Ewan MacDonald Russell, Head of Policy & External Affairs, Scottish Retail Consortium:

“An Easter bounce for retailers with April’s Scottish sales figures the best of 2019. Whilst the figures were flattered by the distortion caused by the run-up to Easter falling in March last year there does seem to have been a small bounce in consumer spending which will raise spirits on the High Street after what feels like a very long and flat winter.

“Easter weekend is always a strong time for food sales, and that’s reflected in a 8.6 percent rise on the 2019 figures. A large portion of that rise is due to Easter and school holidays falling differently this year, but it’s a strong result during an important trading period for food and drink retailers. Businesses noted that whilst traditional foods did well, there was a rise in consumers looking at healthier alternatives.

“Non-food sales were also positive in April, although not to the same degree. Overall consumers limited that spending to smaller items, and we are concerned they are continuing to defer larger spending; reflecting household finances continue to be under pressure.  With that in mind it’s important policymakers continue to keep consumers at the front of their minds as they consider any further initiatives which could hit those households.”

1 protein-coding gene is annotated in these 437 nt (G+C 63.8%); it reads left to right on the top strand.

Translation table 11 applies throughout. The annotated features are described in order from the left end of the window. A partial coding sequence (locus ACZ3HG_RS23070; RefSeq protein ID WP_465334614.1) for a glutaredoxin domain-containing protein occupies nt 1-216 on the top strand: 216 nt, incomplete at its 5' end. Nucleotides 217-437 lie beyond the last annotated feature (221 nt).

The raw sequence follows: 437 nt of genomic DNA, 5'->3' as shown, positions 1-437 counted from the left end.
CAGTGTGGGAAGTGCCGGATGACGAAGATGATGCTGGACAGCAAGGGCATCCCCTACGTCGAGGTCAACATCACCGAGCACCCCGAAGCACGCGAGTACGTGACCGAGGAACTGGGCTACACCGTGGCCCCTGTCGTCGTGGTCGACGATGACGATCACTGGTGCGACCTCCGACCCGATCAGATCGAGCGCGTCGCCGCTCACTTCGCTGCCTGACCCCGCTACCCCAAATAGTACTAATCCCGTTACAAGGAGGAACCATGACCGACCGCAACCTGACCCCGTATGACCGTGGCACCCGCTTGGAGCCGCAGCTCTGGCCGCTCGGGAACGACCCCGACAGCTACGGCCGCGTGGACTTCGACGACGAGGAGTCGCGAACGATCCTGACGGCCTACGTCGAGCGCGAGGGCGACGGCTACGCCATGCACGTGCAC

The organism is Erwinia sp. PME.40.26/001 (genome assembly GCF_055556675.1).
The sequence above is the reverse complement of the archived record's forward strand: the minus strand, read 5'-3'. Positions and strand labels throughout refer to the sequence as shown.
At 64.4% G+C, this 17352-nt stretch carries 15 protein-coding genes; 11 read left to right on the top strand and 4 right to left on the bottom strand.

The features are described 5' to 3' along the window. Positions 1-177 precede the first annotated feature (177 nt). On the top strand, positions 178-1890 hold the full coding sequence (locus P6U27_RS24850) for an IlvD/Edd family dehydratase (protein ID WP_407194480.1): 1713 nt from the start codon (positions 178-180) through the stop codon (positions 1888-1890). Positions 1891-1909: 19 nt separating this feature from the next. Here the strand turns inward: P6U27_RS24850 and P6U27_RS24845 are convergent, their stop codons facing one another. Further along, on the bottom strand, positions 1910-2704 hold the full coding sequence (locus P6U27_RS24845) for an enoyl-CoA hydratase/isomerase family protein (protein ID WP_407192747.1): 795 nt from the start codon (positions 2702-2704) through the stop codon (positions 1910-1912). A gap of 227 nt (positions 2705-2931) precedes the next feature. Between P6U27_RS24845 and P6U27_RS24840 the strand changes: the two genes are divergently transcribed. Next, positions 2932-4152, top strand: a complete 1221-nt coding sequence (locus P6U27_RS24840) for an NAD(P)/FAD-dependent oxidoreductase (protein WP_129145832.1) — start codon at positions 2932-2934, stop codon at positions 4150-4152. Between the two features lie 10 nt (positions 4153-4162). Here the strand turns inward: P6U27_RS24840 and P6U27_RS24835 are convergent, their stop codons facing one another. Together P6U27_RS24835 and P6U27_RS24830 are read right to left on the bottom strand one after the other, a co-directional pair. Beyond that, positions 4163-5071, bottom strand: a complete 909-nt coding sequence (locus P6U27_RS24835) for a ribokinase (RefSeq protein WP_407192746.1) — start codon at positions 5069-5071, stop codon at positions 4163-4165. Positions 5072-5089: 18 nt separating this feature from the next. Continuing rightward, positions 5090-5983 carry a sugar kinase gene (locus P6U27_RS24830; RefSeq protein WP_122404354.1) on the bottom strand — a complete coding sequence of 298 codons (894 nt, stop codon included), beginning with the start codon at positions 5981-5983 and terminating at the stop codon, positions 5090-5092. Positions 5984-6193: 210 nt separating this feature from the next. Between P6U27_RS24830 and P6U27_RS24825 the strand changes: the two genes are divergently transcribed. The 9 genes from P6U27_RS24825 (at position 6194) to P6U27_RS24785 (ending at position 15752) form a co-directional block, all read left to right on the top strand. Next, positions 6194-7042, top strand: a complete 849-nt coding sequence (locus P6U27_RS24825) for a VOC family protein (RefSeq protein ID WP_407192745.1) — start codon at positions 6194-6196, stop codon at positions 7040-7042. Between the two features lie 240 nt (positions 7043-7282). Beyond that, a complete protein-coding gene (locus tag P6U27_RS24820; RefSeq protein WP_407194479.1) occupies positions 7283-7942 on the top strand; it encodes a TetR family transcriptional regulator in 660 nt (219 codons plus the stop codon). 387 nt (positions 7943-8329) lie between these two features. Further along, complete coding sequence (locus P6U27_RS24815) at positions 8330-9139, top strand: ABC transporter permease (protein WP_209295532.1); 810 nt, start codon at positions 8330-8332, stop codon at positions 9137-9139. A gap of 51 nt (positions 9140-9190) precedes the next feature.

Paul Martin, UK Head of Retail, KPMG:

“Total sales grew by 4.4 per cent in April and while much of this is thanks to the distorting effects of the Easter bank holiday, retailers can breathe a temporary sigh of relief.

“The good weather proved to be both a blessing and a curse for retailers, with some shoppers choosing to refresh summer wardrobes while others ventured into the great outdoors and away from the shops.

“Outdoor furniture sales fared particularly well in April, as did outdoor toys for children, with parents endeavouring to keep youngsters entertained over the long weekend.

“Food retailers were the clear winners once again as families and friends came together over the bank holiday for Easter feasts, albeit inflation – set at 2.2 per cent in April – contributed to this 8.6 per cent growth.

“April may have eased the pressure on retailers somewhat, but the new tax year also presents retailers with additional costs, from increased minimum wages to additional pension contributions.”